There have been some bright spots in this catalogue of unfeeling gloom, which has seen the seafaring workforce treated like lepers in many countries, with ships, in some notable and shameful cases, not even permitted to land their dead. Cyprus, which has a sizeable fleet manned almost entirely by non-Cypriots, has offered vaccines to anyone aboard a Cyprus flag ship. Some parts of the US, where there is a range of approved vaccines on hand, have made them readily available to all seafarers, regardless of their nationality.

And since the end of last month, in an excellent case of thinking outside the box, Belgium has commissioned “roving” vaccination teams to provide the one-jab Johnson & Johnson vaccine to all seafarers using their ports. This is an important advance in thinking, with the Royal Belgian Shipowners’ Association acting on a proposal by the Deputy Prime Minister and the Minister for the North Sea, along with the Directorate of Shipping. It is a big deal, if you think of the “throughput” of seafarers aboard ships passing through ports the size of Antwerp and Zeebrugge. And with a single dose vaccine, it is arguable that one problem has been halved, at a stroke.

One must only hope that this example of innovation and leadership, quickens the pulse of other administrations that depend so much upon the labours of seafarers and shows that solutions are perfectly possible, given the will and application of resources. The scheme not only applies to seafarers aboard ships in Belgian ports, but also those who might be joining or leaving ships docked in Belgium.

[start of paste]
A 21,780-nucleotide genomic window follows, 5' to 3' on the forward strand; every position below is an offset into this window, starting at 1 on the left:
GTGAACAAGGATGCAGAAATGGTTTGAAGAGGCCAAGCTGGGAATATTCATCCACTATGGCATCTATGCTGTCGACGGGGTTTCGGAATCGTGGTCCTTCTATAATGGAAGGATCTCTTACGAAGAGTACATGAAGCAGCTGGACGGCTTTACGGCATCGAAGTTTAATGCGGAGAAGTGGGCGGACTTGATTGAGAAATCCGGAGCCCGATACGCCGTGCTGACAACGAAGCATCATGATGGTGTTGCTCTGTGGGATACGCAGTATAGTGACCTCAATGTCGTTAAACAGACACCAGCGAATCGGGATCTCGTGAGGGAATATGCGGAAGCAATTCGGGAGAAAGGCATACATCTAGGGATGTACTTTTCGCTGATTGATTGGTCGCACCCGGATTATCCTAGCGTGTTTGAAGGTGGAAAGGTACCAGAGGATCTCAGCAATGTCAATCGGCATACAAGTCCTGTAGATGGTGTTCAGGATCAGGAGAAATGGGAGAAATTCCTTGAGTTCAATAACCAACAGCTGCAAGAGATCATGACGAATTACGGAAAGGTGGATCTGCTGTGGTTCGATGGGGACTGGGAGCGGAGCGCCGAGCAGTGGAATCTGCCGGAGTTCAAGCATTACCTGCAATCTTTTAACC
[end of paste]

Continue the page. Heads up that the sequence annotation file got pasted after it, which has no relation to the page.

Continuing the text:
The Belgian model might also serve to shame some developed and well-resourced countries which depend completely upon shipping for their exports and imports. It has probably taken a certain amount of courage, to embark on a scheme that effectively takes responsibility for something that everyone else tended to put in the “too-hard” basket, and for the benefit of non-nationals. But it is apparent that seafarers have suffered long enough in this pandemic, with large numbers of them turning their back on a career that offers little other than exclusion from society and ill-treatment. Some clever folk in Belgium might have done something that is both practical and humane and goes some way to redress the balance.